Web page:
This week I came across three different but interesting stories looking at ethical issues around virtual people. Authenticity with a theme that wove through most of the articles as well. Plus, we get to look at payola in sports media and a really fascinating article on the communication metaverse which introduced a few new areas of concern to me, including brain computer interface data.
- Pay for Play in Sports Media Coverage – The Salt Lake Tribune this week wrote a story I was surprised wasn’t covered more. The story alleges that the PAC-12 paid the Los Angeles Times $100,000 in advertising in exchange for increased earned media coverage. This ties back to the USC Annenberg study from 2018 that shows the continued blurring of paid, earned, shared and owned and the growing inability to distinguish between them.
- Authenticity in Brand Communication around Racial Justice – Prove it with actions, not words is one of the mantras of 2020, and the Harvard Business Review this week has a good guide to how brands can prove their ethical stances through action, rather than trying to shape perception.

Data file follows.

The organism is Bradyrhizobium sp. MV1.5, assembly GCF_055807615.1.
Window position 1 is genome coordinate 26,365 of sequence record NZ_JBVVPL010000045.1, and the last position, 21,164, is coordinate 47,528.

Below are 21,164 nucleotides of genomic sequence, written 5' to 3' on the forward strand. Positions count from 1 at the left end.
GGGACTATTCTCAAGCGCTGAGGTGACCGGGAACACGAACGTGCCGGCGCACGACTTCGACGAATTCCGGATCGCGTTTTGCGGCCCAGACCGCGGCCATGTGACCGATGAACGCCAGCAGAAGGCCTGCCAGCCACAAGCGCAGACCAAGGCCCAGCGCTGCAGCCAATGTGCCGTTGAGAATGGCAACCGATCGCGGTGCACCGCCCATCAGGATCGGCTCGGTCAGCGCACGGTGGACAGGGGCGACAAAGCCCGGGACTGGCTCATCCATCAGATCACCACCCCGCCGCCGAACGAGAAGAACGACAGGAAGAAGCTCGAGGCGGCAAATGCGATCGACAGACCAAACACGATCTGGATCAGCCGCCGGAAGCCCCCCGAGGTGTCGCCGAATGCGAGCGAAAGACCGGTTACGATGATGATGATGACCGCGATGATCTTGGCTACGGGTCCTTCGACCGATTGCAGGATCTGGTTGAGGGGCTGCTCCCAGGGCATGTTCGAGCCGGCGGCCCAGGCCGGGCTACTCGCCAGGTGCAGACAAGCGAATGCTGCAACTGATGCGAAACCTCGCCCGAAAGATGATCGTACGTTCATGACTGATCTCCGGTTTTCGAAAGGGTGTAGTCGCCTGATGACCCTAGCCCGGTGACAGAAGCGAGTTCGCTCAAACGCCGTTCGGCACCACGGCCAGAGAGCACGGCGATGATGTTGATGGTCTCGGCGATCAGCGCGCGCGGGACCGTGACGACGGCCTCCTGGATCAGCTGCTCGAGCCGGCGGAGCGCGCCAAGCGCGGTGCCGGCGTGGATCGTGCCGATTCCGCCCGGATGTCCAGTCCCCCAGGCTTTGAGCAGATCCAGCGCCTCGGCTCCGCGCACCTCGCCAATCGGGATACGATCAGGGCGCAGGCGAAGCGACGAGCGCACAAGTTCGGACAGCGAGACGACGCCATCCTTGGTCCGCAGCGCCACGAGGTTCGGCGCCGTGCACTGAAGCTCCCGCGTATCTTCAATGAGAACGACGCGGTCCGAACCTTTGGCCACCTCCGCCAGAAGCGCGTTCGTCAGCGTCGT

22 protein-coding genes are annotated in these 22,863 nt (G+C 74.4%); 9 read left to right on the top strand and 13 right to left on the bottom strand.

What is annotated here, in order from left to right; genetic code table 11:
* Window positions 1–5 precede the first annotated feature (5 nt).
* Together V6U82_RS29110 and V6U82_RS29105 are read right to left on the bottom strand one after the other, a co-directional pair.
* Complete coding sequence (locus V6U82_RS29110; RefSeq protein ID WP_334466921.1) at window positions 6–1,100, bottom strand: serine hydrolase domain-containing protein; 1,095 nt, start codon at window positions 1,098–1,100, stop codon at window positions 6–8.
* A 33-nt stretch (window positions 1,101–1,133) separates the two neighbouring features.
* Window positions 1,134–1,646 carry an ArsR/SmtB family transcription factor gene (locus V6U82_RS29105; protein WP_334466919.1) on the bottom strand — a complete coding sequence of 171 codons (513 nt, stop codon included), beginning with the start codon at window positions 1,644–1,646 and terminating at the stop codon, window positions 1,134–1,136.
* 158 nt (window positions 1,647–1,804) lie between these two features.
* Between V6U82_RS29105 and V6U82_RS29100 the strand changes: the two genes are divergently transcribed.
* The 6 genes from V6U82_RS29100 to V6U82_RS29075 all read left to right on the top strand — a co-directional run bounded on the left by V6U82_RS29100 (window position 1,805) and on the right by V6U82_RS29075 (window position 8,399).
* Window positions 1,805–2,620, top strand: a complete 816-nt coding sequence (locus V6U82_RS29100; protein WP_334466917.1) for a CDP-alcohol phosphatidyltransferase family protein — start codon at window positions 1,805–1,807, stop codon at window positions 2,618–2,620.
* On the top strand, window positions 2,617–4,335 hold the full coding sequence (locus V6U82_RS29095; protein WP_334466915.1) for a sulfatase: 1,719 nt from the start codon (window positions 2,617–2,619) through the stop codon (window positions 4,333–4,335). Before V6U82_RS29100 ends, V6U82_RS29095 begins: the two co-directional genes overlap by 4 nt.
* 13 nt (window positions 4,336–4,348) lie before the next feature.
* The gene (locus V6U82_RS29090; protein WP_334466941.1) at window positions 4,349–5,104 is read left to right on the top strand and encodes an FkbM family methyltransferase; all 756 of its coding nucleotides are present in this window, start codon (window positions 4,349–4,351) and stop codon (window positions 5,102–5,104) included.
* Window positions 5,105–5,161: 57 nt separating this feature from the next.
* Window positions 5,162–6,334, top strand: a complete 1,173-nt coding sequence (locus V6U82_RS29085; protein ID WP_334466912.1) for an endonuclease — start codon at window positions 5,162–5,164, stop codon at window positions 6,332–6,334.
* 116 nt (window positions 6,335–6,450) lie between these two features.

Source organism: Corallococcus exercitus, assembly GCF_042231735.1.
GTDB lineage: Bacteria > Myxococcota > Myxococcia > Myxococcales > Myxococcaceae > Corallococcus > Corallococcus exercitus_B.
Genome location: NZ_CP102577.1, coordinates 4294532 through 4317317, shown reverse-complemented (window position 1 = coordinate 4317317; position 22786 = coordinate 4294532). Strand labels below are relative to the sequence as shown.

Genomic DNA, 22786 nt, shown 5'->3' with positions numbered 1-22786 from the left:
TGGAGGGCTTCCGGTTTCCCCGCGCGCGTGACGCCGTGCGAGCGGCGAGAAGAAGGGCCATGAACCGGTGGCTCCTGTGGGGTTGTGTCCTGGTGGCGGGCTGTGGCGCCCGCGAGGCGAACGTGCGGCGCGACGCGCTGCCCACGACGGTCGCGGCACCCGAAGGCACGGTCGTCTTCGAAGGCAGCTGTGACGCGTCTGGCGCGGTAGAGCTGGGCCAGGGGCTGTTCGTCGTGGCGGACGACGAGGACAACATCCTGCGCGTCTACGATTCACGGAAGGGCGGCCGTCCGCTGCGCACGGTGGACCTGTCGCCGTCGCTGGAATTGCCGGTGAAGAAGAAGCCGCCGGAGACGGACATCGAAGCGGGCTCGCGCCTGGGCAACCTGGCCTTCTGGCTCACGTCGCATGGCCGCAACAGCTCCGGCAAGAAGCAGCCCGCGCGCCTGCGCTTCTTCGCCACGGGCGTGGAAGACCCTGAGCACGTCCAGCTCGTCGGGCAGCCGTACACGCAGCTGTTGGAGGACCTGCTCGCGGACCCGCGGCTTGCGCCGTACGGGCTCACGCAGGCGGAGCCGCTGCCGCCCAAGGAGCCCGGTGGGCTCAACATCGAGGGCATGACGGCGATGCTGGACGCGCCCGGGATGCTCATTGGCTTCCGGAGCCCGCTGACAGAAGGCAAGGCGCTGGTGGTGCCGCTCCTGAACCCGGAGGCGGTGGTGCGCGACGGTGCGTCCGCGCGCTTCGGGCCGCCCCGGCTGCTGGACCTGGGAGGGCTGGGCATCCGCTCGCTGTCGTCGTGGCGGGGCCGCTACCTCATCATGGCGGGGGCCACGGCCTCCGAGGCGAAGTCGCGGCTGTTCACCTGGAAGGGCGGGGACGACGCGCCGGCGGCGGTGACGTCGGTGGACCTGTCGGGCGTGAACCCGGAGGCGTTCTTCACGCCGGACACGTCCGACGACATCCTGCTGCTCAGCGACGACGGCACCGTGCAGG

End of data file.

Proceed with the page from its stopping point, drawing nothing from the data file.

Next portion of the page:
- Ethics in the Communication Metaverse – What type of tracking can and should communication and marketing professionals be doing in virtual reality and the metaverse? That is the topic of in interesting article in Forbes this week. While much of it is areas that have been discussed before (privacy, deepfakes) there are interesting permutations such as Brain Computer Interfaces, Digital Twins (which gives me flashbacks to Second Life) and body movement beyond eye tracking. It is a great read.
- The Rise of the Virtual Being – Complementary to the above story, the WIRED podcast this week looks at the rise of the virtual beings and the ethics of never aging people and how we deal with them.
- And yet another virtual person/hoax – And for the hat trick, this New York Times story looks at a non-deepfake, but fabricated person, that stirred up controversy while discussing sexual harassment in the sciences, COVID and a number of other topics. There are enough permutations here to make a good movie, so it is worth the read. And don’t pretend to be someone you are not.